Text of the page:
Visitation was on February 26 at Peinert-Dunn Funeral Home in Whitehouse, where funeral services took place on February 27, followed by interment in Roth Cemetery. Memorial contributions may be made to St. Jude Children’s Hospital or a charity of the donor’s choice. The family would like to thank Heartland Hospice, especially Kathy H., Glenda, Kathy G., Pastor Dale and Dru for their compassionate care.
Gloria Gail Parker, age 81, of Maumee, passed away on Tuesday, February 25.
Born on September 10, 1938 to Edward and Bertha (Etienne) Morgan in Cincinnati, she graduated in 1958 from Bowling Green State University and enjoyed a fulfilling, lifelong career at the Toledo Lucas County Public Library as the head of special services. She was a member of ABWA, the Maumee Elks, Maumee River Yacht Club and a 37-year member of Indian Hill Boat Club. Mrs. Parker also belonged to the Toledo Sail and Power Squadron, serving as chaplain and receiving honors for her service. She cruised widely on the Great Lakes and beyond, accompanied by her husband, Tom, and her sailor cat, Sinbad.
She is survived by her daughters, Laura (Doug) Studyvin, Katherine Morgan and Karen (Dan) Yount; son, Thomas Parker II; grandchildren, Laurel Patrick, Thomas (Ashley) Parker III, Ronald (Jessica) Parker, Elizabeth (Anthony) Sheppard, Melissa Hensley, Jessica (William) Helms and Tonya Candelaria; 13 great-grandchildren; and her beloved companion, Bigfoot. In addition to her parents, she was preceded in death by her first husband, Bob Teet in 1976; husband, Thomas Parker in 2013; and brother, Doug Morgan.
Gloria wished to spend eternity on the Great Lakes, so her ashes will be spread at the Blue Water Bridge at a later date. A memorial luncheon will take place from 1:00 until 4:00 p.m. on Saturday, March 7 at the Maumee/BG Elks Club. Gloria gave generously of her time and resources in support of many worthy causes. In lieu of flowers, please consider a donation to the Toledo Humane Society in her honor.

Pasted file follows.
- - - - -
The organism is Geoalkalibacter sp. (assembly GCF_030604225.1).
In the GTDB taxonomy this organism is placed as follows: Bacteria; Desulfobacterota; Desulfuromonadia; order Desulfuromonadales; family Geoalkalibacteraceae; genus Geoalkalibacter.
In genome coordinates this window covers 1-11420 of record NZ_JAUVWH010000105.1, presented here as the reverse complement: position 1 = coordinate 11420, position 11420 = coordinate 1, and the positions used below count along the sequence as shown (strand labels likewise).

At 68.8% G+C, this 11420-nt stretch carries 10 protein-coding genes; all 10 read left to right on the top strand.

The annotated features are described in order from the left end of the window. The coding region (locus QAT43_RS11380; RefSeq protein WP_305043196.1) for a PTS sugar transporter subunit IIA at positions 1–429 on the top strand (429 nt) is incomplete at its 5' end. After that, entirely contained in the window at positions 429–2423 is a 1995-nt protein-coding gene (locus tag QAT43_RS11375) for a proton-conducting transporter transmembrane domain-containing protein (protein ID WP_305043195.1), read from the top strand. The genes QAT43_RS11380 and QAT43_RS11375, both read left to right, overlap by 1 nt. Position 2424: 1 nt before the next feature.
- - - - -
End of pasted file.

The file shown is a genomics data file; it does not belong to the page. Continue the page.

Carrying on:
Earl N. Witzler, formerly of Waterville, passed away on Friday, February 28 in Whitehall, Mich. He had been in declining health for the last several years.
Born in Perrysburg on March 5, 1929, a descendant of one of the town’s pioneers, his great-grandfather, Peter Witzler, his parents were Norman A. and Marcena Hobart Witzler, owners of the Witzler Funeral Home at 128 East Front Street until Norman’s death in 1964. The family with six children lived upstairs over the mortuary.
Earl attended Perrysburg Schools, graduating in 1947 from the high school building then on Indiana and Elm Streets. He maintained friendships with classmates and attended most of the reunions. He received a degree in government from Oberlin College in 1951 and waived a deferment for law school and went into the U.S. Army two weeks following graduation. Since he had been in the National Guard for three years while in high school, he was qualified to receive training as a cryptographic specialist at Camp Gordon, Georgia, with assignment to the White House with top-secret clearance during the Korean War. He worked for a year for President Truman and traveled with him on his whistle-stop train trip in the Stevenson campaign. He then served in the White House under President Eisenhower for six months.
Following military discharge in 1953 he attended Ohio State Law School. He began the general practice of law with Wayne Leatherman in an office on Louisiana Avenue. They built a new office on the corner of Elm and Indiana Avenues, where he practiced law until his retirement in 1993. He served on the board of directors of Perrysburg Banking, later the Bank of Wood County and finally Huntington Bank’s Toledo board. He worked for several years with the Toledo United Way, having chaired the budget and allocations committee. He also served on the board of Community House.
Earl was baptized in the First Presbyterian Church of Perrysburg in 1929 and has remained a faithful member all his life, serving as elder and legal advisor. He became interested in the ecumenical movement and became active in the Toledo Area Council of Churches, serving as president during years of change and transition. He particularly enjoyed supporting children in many countries through the Christian Children’s Fund for almost 50 years, regularly writing personal letters and sending special gifts. In 2014, Earl was recognized for 65 years of faithful service to Freemasonry by Phoenix Lodge of Perrysburg, and the same year honored by the American Legion for 60 years of membership.